Special equipment: butchers' twine
Preheat the oven to 450 degrees F. Cut the rabbits as follows: With a sharp cleaver, cut off the front portions (from right behind the front legs) of the rabbits and cut them in half through the backbones. Then cut the saddles from the hind legs; remove the bones but keep the saddles intact. Chop each hind leg into 2 pieces¿the thighs and the drumsticks or lollipops. Remove the bones from the thighs; discard the bones. Reserve the livers and hearts.
Place the front portions on a baking sheet and roast until golden brown, about 25 minutes. While they roast, bring the brown or white chicken stock to a simmer in a small stockpot over medium heat. Add the roasted rabbit pieces and continue to simmer. Reduce the oven heat to 375 degrees F.
Meanwhile, puree the onion, fennel, celery, garlic and 1 tablespoon rosemary leaves in the food processor. Scrape the puree into a bowl.
Coat a large Dutch oven with some of the olive oil and heat over medium heat. Season the rabbit lollipops with salt and brown on all sides. Transfer the lollipops to a plate. Add the pureed vegetables and cook, stirring frequently, until almost dry.
Add the white wine and let it bubble away until reduced by half. Stir in the mustard. Return the rabbit lollipops to the pan and add enough simmering stock to cover by 2/3. Simmer about 10 minutes, add 2 full ladles of rabbit stock, simmer another 10 minutes, and add 2 more ladles of stock. Continue to cook the rabbit until tender, about 30 minutes more, stirring occasionally. Stir in the remaining heaping teaspoon of whole grain mustard.
While the lollipops cook, cube the thigh meat. Put it in the bowl of a food processor with the hearts and livers, the remaining 1 1/2 teaspoons rosemary, the Parmesan cheese and some salt. Pulse to combine. With the processor running, stream in the cream until the mixture is smooth. This is the forcemeat.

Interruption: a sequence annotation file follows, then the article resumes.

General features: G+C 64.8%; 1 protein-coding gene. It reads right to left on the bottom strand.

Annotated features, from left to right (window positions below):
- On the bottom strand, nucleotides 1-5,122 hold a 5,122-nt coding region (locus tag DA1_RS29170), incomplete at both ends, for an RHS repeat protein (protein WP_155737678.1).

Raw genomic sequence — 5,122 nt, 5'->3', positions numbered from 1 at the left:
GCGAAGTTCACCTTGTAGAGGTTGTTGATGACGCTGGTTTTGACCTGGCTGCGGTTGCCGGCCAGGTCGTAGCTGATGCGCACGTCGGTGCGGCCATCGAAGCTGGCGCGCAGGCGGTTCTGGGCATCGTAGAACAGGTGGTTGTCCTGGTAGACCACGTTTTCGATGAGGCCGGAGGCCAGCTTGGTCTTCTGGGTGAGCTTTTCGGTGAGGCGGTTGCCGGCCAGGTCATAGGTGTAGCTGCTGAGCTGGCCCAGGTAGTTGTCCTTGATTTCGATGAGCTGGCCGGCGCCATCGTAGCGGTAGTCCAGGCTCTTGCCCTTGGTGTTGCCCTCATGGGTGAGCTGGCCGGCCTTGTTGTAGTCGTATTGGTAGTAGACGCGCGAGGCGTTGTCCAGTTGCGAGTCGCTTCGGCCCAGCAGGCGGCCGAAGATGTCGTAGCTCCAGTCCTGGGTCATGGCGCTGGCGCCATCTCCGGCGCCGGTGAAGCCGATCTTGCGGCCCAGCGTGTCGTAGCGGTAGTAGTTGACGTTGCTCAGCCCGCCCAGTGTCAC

Cut the caul fat so that you have 2 pieces a little bit larger than the saddles with the loins attached. Spread the pieces of caul fat on a cutting board and lay the prosciutto on top to cover. Put a saddle on each one. Scoop the forcemeat onto the saddles between the loins and roll everything up so that the caul fat encloses the whole bundle. Season with salt. Tie with butcher's twine in a few spots.
Coat a medium skillet with some of the remaining olive oil and heat over medium-high heat. Add the loins seam-side down and brown them well on all sides. Leave the skillet over the heat. Transfer the loins to a small baking sheet and roast until a meat thermometer inserted in the center registers 160 degrees F, about 15 minutes.
While the rabbit loins roast, ladle some rabbit stock into the pan you browned them in and scrape any brown bits with a wooden spoon; add the mixture to the pot of rabbit stock.
For the ragu: Coat a medium skillet with olive oil and heat over medium heat. Add the spring onion, season with salt, and sweat them, stirring occasionally, until softened; you don¿t want them to take on any color. Add the mushrooms and cook for 1 minute. Stir in the fava beans and rabbit stock and cook just to heat the beans through.
To serve: Slice the loins into thick rounds. Spoon some Polenta and ragu into the centers of 4 dinner plates. Divide the rabbit legs and sliced loin over and around the vegetables, and serve immediately.
Bring the milk, 2 cups water and bay leaf to a boil in a medium saucepan over high heat. Season generously with salt, almost to the point of over-seasoning. How do you know that you are there? TASTE IT!
When the liquid reaches a boil, slowly whisk in the polenta in small sprinkles. Once all of the polenta has been incorporated, reduce the heat to medium and immediately switch over to stirring with a wooden spoon. Cook the polenta until it begins to pull away from the pan, adding water to loosen it up if it becomes too thick.
When the polenta is thoroughly cooked, it should look creamy and not feel gritty on your tongue, about 5 minutes. Remove it from the heat and stir in the Parmesan, mascarpone and chives.
Recipe courtesy of Anne Burrell